[20] Xiao et al. The content of this paper is unknown to me, yet the title suggests that cross-VM and a new kind of privilege escalation is possible with row hammer.

It is likely that row hammer can be exploited in other ways too.


Row hammer mitigation

Most hardware mitigations suggest focuses on refreshing victim rows thus leaving less time for row hammer to do its work. Unfortunately, during the refresh ram is unable to respond to requests from the CPU and thus it comes at a performance penalty.

The simplest suggestion is increase the refresh rate for all ram. Much hardware support this already for high-temperatures. Usually the refresh rate is doubled, however to perfectly rule out row one would need to increase the refresh rate more than 7 fold [1]. Which in term is a steep performance penalty and a power consumption issue.

TTR [17] is a method that keeps track of used rows and cause targeted refresh of neighbors to minimize the penalty. The method needs to be supported in both CPU as well as RAM modules. MAC also known as maximum activation count keeps tracks of how many times a given row was activated. pTTR does this only statistically and thus cheaper to build into hardware. PARA [1] is another suggested hardware mitigation to statistically refresh victim rows. ARMOR [16] a solution that keep tracks of row activation in the memory interface.

It has been suggested that ECC ram can be used as a mitigation. Unfortunately, ECC ram will not to detect or correct bit flips in all instances where there are multiple bit flips in a row. Thus this leaves room for an attack to be successful even with ECC ram. Also ECC ram may cause the attacked system to reset, turning row hammer into a Denial of Service attack. [4] Suggests this problem persists in real life experiments. Keeping track of ECC errors may however serve as an indication that a system was under attack and could be used to trigger other counter measures.

Nishat Herath and I suggested using the LLC miss performance counter to detect row hammering here [11] Fogh & Nishat. LLC Misses are rare in real usage, but abundant in row hammering scenarios. [12] Gruss et al. ,[13] Payer refined the method respectively with correcting for generally activity in the memory subsystem. The methods are likely to present false positives in some cases and [11] and [13] therefore suggested only slowing down offenders to prevent bit flips. [14] Aweke et al. presented a method that first detected row hammering as above, then verified using PEBS performance monitoring, which has the advantage of delivering an address related to a cache miss and thus grants the ability to selectively read neighbor rows and thus doing targeted row refresh in a software implementation. [15] Fogh speculated that this method could be effectively bypassed by an attacker.


[1] Yoongu Kim, R. Daly, J. Kim, C. Fallin, Ji Hye Lee, Donghyuk Lee, C. Wilkerson, K. Lai, and O. Mutlu. Flipping Bits in Memory Without Accessing Them: An Experimental Study of DRAM Disturbance Errors. In Computer Architecture (ISCA), 2014 ACM/IEEE 41st International Symposium on, pages 361–372, June 2014.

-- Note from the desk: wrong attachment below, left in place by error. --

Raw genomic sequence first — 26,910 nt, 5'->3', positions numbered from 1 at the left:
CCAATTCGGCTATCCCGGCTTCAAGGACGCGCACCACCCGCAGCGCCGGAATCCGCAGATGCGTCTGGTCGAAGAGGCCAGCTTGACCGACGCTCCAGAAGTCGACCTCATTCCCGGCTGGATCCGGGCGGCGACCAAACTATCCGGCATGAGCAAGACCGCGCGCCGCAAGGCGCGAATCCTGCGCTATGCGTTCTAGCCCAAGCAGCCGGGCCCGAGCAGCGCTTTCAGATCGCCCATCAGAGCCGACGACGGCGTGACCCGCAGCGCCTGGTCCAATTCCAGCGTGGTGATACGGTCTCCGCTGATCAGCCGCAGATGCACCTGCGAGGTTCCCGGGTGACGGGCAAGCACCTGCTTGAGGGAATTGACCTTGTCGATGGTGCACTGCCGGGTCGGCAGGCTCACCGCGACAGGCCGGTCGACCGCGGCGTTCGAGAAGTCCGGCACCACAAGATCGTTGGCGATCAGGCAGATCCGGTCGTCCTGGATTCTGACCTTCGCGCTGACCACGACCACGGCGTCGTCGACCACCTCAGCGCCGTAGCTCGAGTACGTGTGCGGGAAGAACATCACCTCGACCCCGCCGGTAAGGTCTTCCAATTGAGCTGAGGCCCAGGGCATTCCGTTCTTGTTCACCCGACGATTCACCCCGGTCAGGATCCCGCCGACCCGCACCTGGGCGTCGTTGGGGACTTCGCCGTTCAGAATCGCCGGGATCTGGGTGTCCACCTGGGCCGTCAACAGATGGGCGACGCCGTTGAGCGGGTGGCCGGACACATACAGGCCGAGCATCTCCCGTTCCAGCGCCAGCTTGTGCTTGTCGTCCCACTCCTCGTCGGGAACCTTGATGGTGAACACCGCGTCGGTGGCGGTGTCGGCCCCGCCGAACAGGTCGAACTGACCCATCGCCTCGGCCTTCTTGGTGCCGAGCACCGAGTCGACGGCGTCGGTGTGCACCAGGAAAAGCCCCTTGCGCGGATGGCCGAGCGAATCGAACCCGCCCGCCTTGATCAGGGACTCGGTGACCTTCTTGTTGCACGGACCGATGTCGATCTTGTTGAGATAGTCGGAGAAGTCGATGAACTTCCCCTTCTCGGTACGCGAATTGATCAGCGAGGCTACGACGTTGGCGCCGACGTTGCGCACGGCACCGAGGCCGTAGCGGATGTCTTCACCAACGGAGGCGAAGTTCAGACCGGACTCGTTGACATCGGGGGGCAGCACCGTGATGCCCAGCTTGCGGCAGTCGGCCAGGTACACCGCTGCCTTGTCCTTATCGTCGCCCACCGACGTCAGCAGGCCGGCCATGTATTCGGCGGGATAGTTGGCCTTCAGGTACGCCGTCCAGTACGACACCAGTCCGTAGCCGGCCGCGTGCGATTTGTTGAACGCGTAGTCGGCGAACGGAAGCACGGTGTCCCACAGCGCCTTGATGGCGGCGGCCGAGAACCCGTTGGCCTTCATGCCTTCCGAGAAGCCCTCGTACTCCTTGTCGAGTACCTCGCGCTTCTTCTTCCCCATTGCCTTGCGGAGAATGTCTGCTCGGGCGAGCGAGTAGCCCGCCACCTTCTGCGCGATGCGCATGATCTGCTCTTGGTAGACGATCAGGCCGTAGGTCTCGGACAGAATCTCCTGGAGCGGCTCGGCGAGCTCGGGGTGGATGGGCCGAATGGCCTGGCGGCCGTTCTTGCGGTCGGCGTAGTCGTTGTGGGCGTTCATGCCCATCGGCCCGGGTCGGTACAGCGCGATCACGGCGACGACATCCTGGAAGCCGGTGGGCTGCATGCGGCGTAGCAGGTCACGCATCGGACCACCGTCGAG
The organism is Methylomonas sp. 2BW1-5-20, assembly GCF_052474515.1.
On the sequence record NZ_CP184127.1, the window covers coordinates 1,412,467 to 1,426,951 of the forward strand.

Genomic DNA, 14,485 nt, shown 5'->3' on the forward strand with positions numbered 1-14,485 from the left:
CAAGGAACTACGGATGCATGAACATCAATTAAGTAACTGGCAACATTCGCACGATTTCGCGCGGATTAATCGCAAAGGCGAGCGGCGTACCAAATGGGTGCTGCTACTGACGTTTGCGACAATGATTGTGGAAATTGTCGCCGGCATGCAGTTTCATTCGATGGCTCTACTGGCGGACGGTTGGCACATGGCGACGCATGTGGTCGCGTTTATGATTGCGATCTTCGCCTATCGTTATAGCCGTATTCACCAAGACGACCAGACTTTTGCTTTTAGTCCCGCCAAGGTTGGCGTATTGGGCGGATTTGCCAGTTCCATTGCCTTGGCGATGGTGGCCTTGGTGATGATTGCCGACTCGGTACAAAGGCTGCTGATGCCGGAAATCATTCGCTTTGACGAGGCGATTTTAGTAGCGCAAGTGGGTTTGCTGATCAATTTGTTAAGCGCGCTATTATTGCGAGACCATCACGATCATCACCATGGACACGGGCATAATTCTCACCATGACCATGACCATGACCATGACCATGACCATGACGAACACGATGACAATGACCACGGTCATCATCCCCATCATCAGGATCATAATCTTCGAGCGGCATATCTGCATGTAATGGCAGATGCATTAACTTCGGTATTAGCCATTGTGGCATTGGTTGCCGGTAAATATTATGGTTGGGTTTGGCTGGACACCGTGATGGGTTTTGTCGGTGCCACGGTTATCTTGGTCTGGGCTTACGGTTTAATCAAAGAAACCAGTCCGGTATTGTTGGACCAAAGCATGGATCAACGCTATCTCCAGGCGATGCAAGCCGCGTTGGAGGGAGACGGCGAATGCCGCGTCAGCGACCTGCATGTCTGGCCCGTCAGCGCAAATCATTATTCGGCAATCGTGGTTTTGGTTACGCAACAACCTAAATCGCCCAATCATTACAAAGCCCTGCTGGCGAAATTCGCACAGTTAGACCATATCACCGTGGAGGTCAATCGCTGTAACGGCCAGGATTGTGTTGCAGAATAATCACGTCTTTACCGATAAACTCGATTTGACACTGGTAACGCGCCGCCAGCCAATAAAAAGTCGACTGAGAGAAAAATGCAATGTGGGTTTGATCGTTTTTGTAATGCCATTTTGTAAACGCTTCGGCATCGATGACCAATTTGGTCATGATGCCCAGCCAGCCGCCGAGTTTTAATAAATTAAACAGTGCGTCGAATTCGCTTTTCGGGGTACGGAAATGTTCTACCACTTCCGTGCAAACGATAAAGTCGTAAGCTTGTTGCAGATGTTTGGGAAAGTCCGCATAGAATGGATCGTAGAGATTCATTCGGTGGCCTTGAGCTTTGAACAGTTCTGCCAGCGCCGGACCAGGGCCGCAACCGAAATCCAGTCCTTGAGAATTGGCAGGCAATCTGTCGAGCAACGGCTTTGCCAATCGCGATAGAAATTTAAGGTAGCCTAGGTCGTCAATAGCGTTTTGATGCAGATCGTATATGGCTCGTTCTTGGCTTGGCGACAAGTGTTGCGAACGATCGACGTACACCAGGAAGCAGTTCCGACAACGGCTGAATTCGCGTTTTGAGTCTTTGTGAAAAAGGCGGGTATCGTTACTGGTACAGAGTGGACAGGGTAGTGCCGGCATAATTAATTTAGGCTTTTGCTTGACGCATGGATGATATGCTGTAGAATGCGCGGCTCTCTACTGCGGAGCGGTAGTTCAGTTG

[2] Mark Seaborn and Thomas Dullien. Exploiting the DRAM rowhammer bug to gain kernel privileges. March 2015.

[3] Mark Seaborn and Thomas Dullien. “Exploiting the DRAM rowhammer bug to gain kernel privileges”.

[4] Mark Lanteigne. “How Rowhammer Could Be Used to Exploit Weaknesses in Computer Hardware

“. Third  I/O.

[5] Mark Seaborn.” How physical addresses map to rows and banks in DRAM”;

[6] Peter Pessl, Daniel Gruss, Clémentine Maurice, Michael Schwarz, Stefan Mangard: „Reverse Engineering Intel DRAM Addressing and Exploitation“

[7] Zelalem Birhanu Aweke, “Rowhammer without CLFLUSH,”!topic/rowhammer-discuss/ojgTgLr4q M, May 2015, retrieved on July 16, 2015.

[8] Daniel Gruss, Clémentine Maurice, Stefan Mangard: “Rowhammer.js: A Remote Software-Induced Fault Attack in JavaScript”

[9] Rui Qiao, Mark Seaborn: “A New Approach for Rowhammer Attacks”.

[10] Anders Fogh: “Row hammer, java script and MESI”

[11] Anders Fogh, Nishat Herath. “These Are Not Your Grand Daddys CPU Performance Counters”. Black Hat 2015.

[12] Daniel Gruss, Clémentine Maurice, Klaus Wagner, Stefan Mangard: “Flush+Flush: A Fast and Stealthy Cache Attack”

[13] Mathias Payer: “HexPADS: a platform to detect “stealth” attacks“.

[14] Zelalem Birhanu Aweke, Salessawi Ferede Yitbarek, Rui Qiao, Reetuparna Das, Matthew Hicks, Yossi Oren, Todd Austin:”ANVIL: Software-Based Protection Against Next-Generation Rowhammer Attacks”

[15] Anders Fogh: “Anvil & Next generation row hammer attacks”.



[18] Sarani Bhattacharya, Debdeep Mukhopadhyay: “Curious case of Rowhammer: Flipping Secret Exponent Bits using Timing Analysis”.

[19] Erik Bosman, Kaveh Razavi, Herbert Bos, Cristiano Giuffrida “Dedup Est Machina: Memory Deduplication as an Advanced Exploitation Vector”

[20] Yuan Xiao, Xiaokuan Zhang, Yinqian Zhang, and Mircea-Radu Teodorescu:”One Bit Flips, One Cloud Flops: Cross-VM Row Hammer Attacks and Privilege Escalation”.  To be published

[21] Mark Lateigne: “A Tale of Two Hammers. A Brief Rowhammer Analysis of AMD vs. Intel”.

Cache side channel attacks: CPU Design as a security problem